Clickbait titles are fun, but bear with me, good people. I’m trying the make a point.
This report was wafted under my nose the other day. It makes for depressing, but not terribly surprising reading. The first paragraph pretty much nails it:
Anyone who’s spoken to me in a professional capacity for the last 3 months will probably recognise that Smith & Beta’s report is quantitative confirmation of what I’ve been going on about for ages. Each one of these makes me sad – but also, because I am a shallow, vapid person, I still get to feel happy that I’m right.
1) Good quality creative requires good quality technical implementation
Agencies lead with creative vision and lean on technical skills (internal & external) to deliver this vision. No one ever won a pitch by saying that the creative will be a strong C+ but it’s going to be implemented really well. Sadly, the opposite is almost always true. The industry is generally OK with taking an amazing creative idea and delivering it late, over-budget and on top of a pile of bodies of fallen colleagues.
2) This technical resource – where it exists within an agency – is often siloed and over-committed
Because of the way the creative industry works, creative resource is always going to be an expense the agency is happy to invest in. Investing in technical resource however; is a more expensive, slower, trickier business.
Similarly, investing in older, more skilled resource is always going to be a harder sell when there are countless thousands of young and exploitable juniors clamouring for your attention.
An agency trying to walk the line between capability and capacity in order to really call themselves “Full Service” will end up with a safe but middle of the road offer. Conversely, an agency who shoots for the moon and invests in highly specialised and/or highly senior team may find that they’ve painted themselves into a very expensive corner.
3) It’s hard to hire your way out of this problem
I mean, duh, obviously. It’s hard to hire your way out of any problem. Recruitment, training and increasing retention are sloooooow processes. And the problems that this report outlines are problems of the now.
(Side-note: In my role here at Isotoma, I often end up talking to agencies about projects that we can collaborate on. I’m usually talking about projects that might be coming up in, say, 6 months, but people actually want help RIGHT NOW.)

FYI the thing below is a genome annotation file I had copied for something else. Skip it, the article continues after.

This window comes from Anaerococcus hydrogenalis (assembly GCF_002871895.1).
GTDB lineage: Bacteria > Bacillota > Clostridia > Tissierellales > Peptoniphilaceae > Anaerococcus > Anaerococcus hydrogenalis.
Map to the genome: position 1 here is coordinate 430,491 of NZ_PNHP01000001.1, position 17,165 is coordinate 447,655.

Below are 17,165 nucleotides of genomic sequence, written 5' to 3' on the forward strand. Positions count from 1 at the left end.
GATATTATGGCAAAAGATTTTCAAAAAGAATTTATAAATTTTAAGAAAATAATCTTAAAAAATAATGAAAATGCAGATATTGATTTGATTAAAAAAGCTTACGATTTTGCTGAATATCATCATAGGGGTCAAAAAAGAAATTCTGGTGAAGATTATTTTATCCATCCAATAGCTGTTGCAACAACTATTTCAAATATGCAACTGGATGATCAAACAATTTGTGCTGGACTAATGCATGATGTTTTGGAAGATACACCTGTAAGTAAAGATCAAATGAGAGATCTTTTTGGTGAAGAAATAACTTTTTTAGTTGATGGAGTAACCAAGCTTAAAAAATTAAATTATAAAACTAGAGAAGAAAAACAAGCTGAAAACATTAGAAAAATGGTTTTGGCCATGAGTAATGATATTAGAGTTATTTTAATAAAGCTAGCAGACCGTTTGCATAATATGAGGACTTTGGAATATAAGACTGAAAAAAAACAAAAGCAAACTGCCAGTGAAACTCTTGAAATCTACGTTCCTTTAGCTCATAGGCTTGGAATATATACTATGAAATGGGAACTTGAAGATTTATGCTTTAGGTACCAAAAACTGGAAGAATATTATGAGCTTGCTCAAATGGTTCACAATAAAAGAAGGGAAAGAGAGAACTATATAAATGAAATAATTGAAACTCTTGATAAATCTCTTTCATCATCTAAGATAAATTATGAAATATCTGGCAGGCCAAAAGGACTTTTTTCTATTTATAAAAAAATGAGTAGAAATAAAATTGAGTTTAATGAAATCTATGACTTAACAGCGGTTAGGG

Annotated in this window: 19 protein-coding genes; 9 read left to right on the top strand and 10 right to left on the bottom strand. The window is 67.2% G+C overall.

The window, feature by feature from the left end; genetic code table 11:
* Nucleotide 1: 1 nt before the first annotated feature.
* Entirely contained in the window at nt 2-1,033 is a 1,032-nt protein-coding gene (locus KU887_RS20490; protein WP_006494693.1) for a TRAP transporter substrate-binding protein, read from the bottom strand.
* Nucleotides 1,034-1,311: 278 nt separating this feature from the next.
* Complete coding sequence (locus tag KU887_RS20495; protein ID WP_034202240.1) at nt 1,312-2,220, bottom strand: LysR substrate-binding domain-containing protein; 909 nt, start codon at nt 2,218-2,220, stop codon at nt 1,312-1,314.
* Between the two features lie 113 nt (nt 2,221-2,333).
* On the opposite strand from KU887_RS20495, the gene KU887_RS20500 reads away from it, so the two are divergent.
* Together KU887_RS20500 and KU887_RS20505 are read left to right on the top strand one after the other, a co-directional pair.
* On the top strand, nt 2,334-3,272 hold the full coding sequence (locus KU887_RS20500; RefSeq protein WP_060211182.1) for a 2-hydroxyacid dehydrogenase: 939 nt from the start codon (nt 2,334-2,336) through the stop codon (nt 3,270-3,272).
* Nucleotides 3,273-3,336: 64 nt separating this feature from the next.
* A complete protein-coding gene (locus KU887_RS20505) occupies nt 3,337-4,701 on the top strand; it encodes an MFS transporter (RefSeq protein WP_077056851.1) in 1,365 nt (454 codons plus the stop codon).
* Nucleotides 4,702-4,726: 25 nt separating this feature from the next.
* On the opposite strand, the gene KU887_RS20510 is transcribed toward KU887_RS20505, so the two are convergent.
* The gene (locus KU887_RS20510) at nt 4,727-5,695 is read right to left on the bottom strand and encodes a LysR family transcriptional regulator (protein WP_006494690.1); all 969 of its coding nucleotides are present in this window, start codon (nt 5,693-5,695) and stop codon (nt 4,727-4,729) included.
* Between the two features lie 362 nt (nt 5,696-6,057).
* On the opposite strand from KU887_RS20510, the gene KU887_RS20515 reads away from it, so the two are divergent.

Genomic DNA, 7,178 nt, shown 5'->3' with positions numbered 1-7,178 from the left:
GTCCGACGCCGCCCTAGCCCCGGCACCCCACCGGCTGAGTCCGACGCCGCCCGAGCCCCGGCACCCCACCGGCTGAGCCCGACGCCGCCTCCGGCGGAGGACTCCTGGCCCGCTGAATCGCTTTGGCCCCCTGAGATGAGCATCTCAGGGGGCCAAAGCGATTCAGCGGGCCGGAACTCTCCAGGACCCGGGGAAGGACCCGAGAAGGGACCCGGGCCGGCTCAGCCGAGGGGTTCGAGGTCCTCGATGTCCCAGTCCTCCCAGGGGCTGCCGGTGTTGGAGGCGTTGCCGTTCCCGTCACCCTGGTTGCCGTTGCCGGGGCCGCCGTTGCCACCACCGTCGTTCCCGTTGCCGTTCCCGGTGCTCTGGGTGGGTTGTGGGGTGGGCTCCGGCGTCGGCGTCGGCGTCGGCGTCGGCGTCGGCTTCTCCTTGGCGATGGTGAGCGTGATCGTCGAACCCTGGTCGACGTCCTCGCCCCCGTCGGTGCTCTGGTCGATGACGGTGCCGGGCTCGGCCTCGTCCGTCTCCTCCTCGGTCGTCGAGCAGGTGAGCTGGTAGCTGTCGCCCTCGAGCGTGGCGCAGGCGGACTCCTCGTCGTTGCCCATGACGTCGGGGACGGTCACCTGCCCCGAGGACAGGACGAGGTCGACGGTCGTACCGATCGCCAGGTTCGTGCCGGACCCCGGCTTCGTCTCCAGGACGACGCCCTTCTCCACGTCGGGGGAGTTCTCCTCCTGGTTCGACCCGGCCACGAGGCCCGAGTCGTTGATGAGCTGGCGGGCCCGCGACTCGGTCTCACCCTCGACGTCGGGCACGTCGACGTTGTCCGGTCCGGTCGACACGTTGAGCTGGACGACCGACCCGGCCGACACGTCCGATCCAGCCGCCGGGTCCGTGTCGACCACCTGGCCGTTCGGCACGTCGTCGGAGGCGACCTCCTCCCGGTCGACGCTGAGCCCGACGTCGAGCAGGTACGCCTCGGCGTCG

4) These problems when considered together, reduce the satisfaction of the customer and shorten the lifetime of the account
As abusive as the client/agency model can be, there’s a satisfyingly stark bottom line to it: “Do good work; get more work.” Note that this is distinct from “Pitch good creative; get more work.”
As I said above, no one ever won a pitch for outlining a competent implementation plan, but once the project is over and the smoke settles, the customer doesn’t just remember the pitch.
(If you’re really unlucky, the people who were in the pitch don’t even work for the customer anymore…)
The knife edge that a marcomms agency has to walk is being able to deliver creative vision *and* technical competence in a way that doesn’t fundamentally alter what the company is. Go too far in one direction and you’re unable to deliver anything profitably, go too far in the other and you’ve magically become a company that you don’t want to be.
So this is one of the reasons that Isotoma do what we do. We’re already a technical agency. We’re already geared up to help you estimate, deliver and, crucially, support a creative campaign. We’re good partners. And the better we get at ploughing this particular furrow, the better we’re able to help and complement agencies who’ve chosen to plough another.
And that makes me happy.
(See? I was being cynically provocative to attract clicks. And the pug at the top? The cherry on the cake, my friend. Truly I am a monster.)